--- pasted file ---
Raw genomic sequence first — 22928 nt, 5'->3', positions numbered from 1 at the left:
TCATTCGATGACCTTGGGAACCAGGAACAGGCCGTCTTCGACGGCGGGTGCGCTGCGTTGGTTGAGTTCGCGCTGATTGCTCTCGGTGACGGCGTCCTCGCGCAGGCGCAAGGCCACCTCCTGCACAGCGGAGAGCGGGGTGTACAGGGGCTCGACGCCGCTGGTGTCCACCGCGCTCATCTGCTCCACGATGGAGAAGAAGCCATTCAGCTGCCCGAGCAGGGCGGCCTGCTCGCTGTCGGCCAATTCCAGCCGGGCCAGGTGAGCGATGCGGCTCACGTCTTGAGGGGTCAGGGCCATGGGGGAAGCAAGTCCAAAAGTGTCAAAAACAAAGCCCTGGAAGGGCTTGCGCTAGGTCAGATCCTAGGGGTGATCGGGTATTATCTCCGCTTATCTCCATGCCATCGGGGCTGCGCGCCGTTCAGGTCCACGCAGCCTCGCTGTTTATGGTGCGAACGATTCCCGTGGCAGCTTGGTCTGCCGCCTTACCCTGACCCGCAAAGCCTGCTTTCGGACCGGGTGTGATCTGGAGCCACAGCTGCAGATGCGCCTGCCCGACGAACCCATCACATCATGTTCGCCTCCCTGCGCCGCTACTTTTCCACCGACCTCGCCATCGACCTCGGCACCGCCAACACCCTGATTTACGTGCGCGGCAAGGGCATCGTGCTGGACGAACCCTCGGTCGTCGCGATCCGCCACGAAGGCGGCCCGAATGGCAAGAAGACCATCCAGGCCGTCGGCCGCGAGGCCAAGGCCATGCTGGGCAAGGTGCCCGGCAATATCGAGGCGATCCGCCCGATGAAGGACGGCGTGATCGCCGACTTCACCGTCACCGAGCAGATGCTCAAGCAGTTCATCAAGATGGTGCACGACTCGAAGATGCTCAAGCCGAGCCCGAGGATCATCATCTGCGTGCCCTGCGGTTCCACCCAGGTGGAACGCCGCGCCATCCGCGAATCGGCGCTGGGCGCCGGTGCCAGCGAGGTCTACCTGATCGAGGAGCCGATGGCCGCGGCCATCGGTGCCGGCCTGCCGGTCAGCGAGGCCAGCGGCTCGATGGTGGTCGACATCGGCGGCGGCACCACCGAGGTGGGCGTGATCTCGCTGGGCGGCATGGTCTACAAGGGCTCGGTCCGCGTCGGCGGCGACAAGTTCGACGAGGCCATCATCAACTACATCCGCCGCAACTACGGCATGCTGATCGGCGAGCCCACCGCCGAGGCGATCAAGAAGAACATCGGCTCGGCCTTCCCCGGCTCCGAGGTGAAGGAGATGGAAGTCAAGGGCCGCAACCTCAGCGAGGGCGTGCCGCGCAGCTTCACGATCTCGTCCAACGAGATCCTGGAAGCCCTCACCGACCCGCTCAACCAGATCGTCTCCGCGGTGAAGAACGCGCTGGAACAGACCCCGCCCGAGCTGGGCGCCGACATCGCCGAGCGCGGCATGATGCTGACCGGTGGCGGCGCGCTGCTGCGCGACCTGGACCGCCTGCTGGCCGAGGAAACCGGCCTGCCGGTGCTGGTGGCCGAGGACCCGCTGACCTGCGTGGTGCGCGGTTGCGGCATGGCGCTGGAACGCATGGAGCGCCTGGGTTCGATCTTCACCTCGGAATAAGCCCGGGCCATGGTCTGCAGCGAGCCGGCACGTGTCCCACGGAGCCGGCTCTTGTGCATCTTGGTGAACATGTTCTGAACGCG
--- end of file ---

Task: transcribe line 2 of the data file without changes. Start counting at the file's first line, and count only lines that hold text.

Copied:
TCATTCGATGACCTTGGGAACCAGGAACAGGCCGTCTTCGACGGCGGGTGCGCTGCGTTGGTTGAGTTCGCGCTGATTGCTCTCGGTGACGGCGTCCTCGCGCAGGCGCAAGGCCACCTCCTGCACAGCGGAGAGCGGGGTGTACAGGGGCTCGACGCCGCTGGTGTCCACCGCGCTCATCTGCTCCACGATGGAGAAGAAGCCATTCAGCTGCCCGAGCAGGGCGGCCTGCTCGCTGTCGGCCAATTCCAGCCGGGCCAGGTGAGCGATGCGGCTCACGTCTTGAGGGGTCAGGGCCATGGGGGAAGCAAGTCCAAAAGTGTCAAAAACAAAGCCCTGGAAGGGCTTGCGCTAGGTCAGATCCTAGGGGTGATCGGGTATTATCTCCGCTTATCTCCATGCCATCGGGGCTGCGCGCCGTTCAGGTCCACGCAGCCTCGCTGTTTATGGTGCGAACGATTCCCGTGGCAGCTTGGTCTGCCGCCTTACCCTGACCCGCAAAGCCTGCTTTCGGACCGGGTGTGATCTGGAGCCACAGCTGCAGATGCGCCTGCCCGACGAACCCATCACATCATGTTCGCCTCCCTGCGCCGCTACTTTTCCACCGACCTCGCCATCGACCTCGGCACCGCCAACACCCTGATTTACGTGCGCGGCAAGGGCATCGTGCTGGACGAACCCTCGGTCGTCGCGATCCGCCACGAAGGCGGCCCGAATGGCAAGAAGACCATCCAGGCCGTCGGCCGCGAGGCCAAGGCCATGCTGGGCAAGGTGCCCGGCAATATCGAGGCGATCCGCCCGATGAAGGACGGCGTGATCGCCGACTTCACCGTCACCGAGCAGATGCTCAAGCAGTTCATCAAGATGGTGCACGACTCGAAGATGCTCAAGCCGAGCCCGAGGATCATCATCTGCGTGCCCTGCGGTTCCACCCAGGTGGAACGCCGCGCCATCCGCGAATCGGCGCTGGGCGCCGGTGCCAGCGAGGTCTACCTGATCGAGGAGCCGATGGCCGCGGCCATCGGTGCCGGCCTGCCGGTCAGCGAGGCCAGCGGCTCGATGGTGGTCGACATCGGCGGCGGCACCACCGAGGTGGGCGTGATCTCGCTGGGCGGCATGGTCTACAAGGGCTCGGTCCGCGTCGGCGGCGACAAGTTCGACGAGGCCATCATCAACTACATCCGCCGCAACTACGGCATGCTGATCGGCGAGCCCACCGCCGAGGCGATCAAGAAGAACATCGGCTCGGCCTTCCCCGGCTCCGAGGTGAAGGAGATGGAAGTCAAGGGCCGCAACCTCAGCGAGGGCGTGCCGCGCAGCTTCACGATCTCGTCCAACGAGATCCTGGAAGCCCTCACCGACCCGCTCAACCAGATCGTCTCCGCGGTGAAGAACGCGCTGGAACAGACCCCGCCCGAGCTGGGCGCCGACATCGCCGAGCGCGGCATGATGCTGACCGGTGGCGGCGCGCTGCTGCGCGACCTGGACCGCCTGCTGGCCGAGGAAACCGGCCTGCCGGTGCTGGTGGCCGAGGACCCGCTGACCTGCGTGGTGCGCGGTTGCGGCATGGCGCTGGAACGCATGGAGCGCCTGGGTTCGATCTTCACCTCGGAATAAGCCCGGGCCATGGTCTGCAGCGAGCCGGCACGTGTCCCACGGAGCCGGCTCTTGTGCATCTTGGTGAACATGTTCTGAACGCG